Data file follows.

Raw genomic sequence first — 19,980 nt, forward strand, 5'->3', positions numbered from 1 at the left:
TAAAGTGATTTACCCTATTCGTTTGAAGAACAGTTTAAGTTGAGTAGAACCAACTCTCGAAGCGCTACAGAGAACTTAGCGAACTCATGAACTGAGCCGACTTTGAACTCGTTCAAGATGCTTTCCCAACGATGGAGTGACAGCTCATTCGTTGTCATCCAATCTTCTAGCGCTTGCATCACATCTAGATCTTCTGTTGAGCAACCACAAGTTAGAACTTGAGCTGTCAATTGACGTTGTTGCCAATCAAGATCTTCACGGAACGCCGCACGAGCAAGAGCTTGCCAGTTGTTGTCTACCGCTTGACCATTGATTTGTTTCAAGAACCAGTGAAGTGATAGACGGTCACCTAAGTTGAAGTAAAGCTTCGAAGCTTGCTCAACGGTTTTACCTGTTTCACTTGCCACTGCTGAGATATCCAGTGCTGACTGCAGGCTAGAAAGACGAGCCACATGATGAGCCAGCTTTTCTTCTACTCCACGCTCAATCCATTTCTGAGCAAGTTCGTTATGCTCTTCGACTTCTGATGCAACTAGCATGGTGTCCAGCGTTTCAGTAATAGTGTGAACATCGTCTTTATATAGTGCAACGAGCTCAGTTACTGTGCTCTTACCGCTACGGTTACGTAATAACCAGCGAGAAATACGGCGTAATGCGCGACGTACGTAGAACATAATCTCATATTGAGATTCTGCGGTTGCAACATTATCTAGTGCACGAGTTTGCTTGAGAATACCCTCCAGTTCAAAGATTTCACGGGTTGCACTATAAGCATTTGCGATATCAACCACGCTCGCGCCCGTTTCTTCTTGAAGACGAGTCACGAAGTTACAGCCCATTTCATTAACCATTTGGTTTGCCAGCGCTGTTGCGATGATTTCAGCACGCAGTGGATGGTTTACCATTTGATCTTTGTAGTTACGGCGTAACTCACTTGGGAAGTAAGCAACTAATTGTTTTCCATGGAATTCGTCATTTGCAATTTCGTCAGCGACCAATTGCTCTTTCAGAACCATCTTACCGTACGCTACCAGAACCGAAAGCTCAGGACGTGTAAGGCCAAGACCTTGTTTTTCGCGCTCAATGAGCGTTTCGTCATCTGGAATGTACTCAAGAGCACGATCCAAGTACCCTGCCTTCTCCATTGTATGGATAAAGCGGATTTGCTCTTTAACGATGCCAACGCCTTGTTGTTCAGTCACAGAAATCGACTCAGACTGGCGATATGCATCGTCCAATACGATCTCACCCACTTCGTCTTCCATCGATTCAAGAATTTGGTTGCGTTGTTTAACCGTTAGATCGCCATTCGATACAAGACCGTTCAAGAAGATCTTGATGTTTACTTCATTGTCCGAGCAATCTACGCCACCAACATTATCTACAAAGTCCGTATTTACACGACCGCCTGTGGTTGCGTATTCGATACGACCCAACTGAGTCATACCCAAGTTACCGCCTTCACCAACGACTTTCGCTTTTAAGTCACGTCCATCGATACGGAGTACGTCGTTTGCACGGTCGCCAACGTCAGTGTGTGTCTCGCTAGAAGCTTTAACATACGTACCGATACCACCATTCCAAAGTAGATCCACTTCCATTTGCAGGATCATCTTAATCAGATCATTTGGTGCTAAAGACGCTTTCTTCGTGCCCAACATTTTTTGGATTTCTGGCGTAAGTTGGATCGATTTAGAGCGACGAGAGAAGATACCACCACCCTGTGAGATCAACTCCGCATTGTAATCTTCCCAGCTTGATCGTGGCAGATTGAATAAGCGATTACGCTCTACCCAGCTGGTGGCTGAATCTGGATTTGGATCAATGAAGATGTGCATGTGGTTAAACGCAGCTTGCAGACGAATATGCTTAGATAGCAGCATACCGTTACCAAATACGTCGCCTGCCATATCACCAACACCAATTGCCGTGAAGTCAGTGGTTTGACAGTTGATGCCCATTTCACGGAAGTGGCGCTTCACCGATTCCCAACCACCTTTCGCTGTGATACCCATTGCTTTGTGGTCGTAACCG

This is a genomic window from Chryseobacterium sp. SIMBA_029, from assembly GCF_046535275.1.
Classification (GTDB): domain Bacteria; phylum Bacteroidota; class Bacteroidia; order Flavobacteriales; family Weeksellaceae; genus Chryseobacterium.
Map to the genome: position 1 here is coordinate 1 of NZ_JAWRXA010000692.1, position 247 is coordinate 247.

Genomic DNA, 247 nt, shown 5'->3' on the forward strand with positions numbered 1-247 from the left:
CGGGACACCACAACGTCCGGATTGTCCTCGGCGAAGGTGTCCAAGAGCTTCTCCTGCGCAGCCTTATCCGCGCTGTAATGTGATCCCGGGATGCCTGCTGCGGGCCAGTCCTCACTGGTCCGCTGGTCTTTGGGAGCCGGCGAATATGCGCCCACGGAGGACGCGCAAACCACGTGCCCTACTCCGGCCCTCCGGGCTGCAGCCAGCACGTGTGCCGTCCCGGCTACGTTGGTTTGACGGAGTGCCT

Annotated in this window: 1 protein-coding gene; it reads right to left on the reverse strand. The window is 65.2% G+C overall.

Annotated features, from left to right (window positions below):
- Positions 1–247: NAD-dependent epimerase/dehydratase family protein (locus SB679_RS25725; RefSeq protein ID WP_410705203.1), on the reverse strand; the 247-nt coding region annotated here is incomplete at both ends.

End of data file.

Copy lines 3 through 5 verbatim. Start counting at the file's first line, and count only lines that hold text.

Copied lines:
This is a genomic window from Chryseobacterium sp. SIMBA_029, from assembly GCF_046535275.1.
Classification (GTDB): domain Bacteria; phylum Bacteroidota; class Bacteroidia; order Flavobacteriales; family Weeksellaceae; genus Chryseobacterium.
Map to the genome: position 1 here is coordinate 1 of NZ_JAWRXA010000692.1, position 247 is coordinate 247.